Democracy and Happiness: A True Correlation?


  • Jacob Charles Potts Emory University



Democracy, Happiness, Happiness Economics, Liberal Democracy, Illiberal Democracy


Democracy has exploded in the 20th and 21st centuries, and while many assume that this would increase happiness, recently there has been evidence presented by critics that prove otherwise. Thus, one must ask the question, does democracy truly cause happiness? Literature suggests this is indeed the case, and through qualitative and comparative analysis it has been demonstrated that democracy does indeed cause happiness, but only if civil liberties are respected by their government. This was done by examining the arguments made by the critics of democracy and happiness. These arguments often focus on fledgling, illiberal democracies, instead of strong, established liberal democracies. These critics additionally use non-democracies who are economically powerful and stable to prove their point, instead of providing a more full view of non-democracies. These results are often cherry-picked, and it is clear that more democratic nations are happier on average than non-democracies. Additionally, in order to increase the happiness of liberal democracies, tenants such as direct democracy can help a country struggling to find happiness for its citizens. That way, democracy can provide the happiness through choice as it was intended to.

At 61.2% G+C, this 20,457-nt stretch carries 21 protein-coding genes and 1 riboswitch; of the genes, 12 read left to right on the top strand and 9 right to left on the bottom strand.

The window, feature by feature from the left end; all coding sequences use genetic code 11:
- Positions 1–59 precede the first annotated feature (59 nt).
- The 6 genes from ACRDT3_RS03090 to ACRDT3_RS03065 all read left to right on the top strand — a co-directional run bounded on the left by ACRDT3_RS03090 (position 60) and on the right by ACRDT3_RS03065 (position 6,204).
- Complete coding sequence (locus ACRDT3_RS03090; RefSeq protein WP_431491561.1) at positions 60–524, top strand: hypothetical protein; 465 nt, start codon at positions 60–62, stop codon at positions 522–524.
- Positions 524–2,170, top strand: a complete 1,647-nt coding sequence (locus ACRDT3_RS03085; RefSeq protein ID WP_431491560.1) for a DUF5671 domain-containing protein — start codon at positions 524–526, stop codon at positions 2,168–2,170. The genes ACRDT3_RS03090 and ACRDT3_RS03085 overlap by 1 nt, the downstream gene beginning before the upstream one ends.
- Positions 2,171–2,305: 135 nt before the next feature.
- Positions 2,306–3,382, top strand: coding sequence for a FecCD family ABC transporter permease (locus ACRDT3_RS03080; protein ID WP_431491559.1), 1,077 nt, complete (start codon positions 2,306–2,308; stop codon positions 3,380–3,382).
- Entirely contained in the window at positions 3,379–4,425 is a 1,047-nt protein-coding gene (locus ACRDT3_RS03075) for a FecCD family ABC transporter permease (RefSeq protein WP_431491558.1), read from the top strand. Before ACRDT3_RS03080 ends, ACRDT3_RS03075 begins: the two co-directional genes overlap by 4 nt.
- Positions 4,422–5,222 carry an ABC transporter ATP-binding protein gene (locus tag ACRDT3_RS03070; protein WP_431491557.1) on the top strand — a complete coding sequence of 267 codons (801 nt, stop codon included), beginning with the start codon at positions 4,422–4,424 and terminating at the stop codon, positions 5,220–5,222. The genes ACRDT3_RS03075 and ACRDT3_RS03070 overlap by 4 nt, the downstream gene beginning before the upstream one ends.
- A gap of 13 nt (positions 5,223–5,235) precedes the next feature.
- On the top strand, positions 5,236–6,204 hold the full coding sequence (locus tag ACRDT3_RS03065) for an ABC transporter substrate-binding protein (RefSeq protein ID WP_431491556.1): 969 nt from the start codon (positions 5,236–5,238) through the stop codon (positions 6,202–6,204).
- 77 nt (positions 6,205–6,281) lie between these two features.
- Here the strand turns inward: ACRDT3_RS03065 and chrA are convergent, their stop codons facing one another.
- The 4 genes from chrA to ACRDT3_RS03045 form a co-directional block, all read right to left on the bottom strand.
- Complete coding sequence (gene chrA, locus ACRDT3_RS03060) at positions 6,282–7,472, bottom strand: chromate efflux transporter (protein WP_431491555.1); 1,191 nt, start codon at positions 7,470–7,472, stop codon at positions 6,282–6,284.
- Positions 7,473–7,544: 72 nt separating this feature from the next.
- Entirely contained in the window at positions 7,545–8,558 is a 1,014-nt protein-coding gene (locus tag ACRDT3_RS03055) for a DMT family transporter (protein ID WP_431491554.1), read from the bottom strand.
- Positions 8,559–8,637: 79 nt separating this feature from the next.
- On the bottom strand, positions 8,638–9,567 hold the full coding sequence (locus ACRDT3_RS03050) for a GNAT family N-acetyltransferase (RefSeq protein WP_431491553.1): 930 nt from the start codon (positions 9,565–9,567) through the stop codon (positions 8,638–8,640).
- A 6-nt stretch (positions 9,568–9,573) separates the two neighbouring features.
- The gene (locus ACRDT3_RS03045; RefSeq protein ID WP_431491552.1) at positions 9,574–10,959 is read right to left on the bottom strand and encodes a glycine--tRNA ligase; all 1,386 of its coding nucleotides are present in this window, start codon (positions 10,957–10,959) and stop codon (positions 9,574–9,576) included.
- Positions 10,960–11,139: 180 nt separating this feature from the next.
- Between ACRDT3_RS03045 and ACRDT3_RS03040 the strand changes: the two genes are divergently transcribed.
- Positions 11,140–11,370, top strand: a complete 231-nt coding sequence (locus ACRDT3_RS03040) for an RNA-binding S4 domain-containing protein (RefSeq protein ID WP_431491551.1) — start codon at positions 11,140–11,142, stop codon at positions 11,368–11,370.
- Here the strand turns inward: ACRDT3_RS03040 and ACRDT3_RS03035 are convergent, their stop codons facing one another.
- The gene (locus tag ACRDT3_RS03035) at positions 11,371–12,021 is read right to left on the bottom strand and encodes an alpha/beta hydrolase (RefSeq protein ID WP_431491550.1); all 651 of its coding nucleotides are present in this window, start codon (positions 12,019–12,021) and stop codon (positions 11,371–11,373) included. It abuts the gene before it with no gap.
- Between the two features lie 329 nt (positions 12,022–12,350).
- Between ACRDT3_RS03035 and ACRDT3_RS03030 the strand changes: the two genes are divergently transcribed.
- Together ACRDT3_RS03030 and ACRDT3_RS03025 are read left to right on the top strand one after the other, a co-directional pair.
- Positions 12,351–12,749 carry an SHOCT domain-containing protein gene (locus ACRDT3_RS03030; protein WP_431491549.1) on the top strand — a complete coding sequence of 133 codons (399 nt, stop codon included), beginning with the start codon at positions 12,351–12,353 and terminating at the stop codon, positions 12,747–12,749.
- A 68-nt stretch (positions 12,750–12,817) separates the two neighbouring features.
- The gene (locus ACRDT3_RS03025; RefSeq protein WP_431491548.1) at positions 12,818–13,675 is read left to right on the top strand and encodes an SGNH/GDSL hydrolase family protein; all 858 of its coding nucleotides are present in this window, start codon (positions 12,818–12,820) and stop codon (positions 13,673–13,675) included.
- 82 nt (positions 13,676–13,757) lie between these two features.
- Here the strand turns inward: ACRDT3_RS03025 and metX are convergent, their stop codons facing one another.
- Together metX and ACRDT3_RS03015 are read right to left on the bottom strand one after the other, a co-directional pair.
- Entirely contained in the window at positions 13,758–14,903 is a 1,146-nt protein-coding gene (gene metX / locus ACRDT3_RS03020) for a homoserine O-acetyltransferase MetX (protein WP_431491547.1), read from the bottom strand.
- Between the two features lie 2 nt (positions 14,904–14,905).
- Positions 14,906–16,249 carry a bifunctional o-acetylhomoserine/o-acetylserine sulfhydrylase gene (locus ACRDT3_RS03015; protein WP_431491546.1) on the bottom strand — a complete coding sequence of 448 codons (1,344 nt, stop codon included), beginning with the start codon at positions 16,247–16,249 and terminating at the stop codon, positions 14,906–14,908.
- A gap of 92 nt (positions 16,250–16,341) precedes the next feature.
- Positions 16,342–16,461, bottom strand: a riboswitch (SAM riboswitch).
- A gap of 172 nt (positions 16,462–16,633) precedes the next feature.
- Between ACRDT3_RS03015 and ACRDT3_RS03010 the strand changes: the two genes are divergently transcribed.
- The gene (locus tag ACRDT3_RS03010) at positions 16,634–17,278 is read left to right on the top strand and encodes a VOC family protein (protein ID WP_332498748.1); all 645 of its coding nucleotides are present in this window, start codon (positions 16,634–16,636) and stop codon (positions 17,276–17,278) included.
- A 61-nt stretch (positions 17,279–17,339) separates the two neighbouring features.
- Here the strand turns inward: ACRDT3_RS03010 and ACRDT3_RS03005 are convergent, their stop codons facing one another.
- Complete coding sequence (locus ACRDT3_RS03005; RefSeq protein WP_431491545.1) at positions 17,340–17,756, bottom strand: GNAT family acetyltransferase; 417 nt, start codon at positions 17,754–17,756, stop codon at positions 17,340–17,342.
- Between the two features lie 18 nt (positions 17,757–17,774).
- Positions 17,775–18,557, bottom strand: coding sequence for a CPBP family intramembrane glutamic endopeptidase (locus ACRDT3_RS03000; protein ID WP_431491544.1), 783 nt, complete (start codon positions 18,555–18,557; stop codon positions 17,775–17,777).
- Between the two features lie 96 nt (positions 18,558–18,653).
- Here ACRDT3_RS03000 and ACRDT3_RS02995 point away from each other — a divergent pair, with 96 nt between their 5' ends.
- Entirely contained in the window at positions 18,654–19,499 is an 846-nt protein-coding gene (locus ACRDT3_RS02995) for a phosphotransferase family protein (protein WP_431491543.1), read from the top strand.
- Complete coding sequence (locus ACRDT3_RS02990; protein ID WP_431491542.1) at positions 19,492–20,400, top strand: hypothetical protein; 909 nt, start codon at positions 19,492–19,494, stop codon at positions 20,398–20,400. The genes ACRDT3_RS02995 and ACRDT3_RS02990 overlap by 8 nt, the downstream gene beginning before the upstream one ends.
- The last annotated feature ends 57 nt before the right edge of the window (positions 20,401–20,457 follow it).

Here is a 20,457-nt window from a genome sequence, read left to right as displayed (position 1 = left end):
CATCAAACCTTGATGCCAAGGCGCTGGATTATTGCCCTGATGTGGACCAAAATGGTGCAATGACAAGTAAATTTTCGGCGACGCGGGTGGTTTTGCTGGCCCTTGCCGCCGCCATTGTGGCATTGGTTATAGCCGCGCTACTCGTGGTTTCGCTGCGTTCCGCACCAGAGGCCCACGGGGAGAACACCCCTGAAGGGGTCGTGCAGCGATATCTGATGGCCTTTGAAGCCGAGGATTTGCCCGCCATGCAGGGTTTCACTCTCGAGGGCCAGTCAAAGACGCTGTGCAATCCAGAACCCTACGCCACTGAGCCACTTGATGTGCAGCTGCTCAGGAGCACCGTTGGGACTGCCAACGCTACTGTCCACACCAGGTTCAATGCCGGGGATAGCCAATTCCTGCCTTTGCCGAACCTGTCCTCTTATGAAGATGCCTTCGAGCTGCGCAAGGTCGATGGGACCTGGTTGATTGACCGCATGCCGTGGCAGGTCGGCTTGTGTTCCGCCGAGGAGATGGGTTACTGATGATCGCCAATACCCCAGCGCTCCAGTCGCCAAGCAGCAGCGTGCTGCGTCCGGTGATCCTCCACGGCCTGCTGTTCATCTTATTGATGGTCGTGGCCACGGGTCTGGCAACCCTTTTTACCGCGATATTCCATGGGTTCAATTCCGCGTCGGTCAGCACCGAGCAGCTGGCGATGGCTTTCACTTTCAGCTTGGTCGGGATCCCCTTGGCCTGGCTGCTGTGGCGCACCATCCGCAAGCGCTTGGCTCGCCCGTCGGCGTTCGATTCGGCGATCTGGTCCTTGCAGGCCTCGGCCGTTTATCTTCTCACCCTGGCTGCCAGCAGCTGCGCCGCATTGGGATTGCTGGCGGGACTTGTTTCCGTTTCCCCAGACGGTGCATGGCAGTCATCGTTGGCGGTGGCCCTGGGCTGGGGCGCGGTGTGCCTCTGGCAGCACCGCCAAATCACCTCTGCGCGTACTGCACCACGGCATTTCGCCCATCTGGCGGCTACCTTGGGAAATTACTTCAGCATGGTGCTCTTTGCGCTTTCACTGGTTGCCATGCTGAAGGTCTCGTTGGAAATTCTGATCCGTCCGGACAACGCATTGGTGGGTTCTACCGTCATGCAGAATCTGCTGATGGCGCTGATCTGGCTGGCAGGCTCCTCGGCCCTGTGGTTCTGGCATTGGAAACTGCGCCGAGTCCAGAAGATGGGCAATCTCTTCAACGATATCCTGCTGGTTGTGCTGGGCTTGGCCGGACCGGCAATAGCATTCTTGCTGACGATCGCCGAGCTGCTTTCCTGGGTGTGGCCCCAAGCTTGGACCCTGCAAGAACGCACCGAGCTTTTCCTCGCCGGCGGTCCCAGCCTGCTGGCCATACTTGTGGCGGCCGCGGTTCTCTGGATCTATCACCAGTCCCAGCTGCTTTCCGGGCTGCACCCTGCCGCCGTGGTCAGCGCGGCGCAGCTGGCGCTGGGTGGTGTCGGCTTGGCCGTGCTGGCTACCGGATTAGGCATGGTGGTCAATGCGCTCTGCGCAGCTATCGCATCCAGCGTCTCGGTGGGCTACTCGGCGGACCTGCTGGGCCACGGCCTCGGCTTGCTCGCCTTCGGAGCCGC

Author Biography

Jacob Charles Potts, Emory University

Major: Political Science Minor: History


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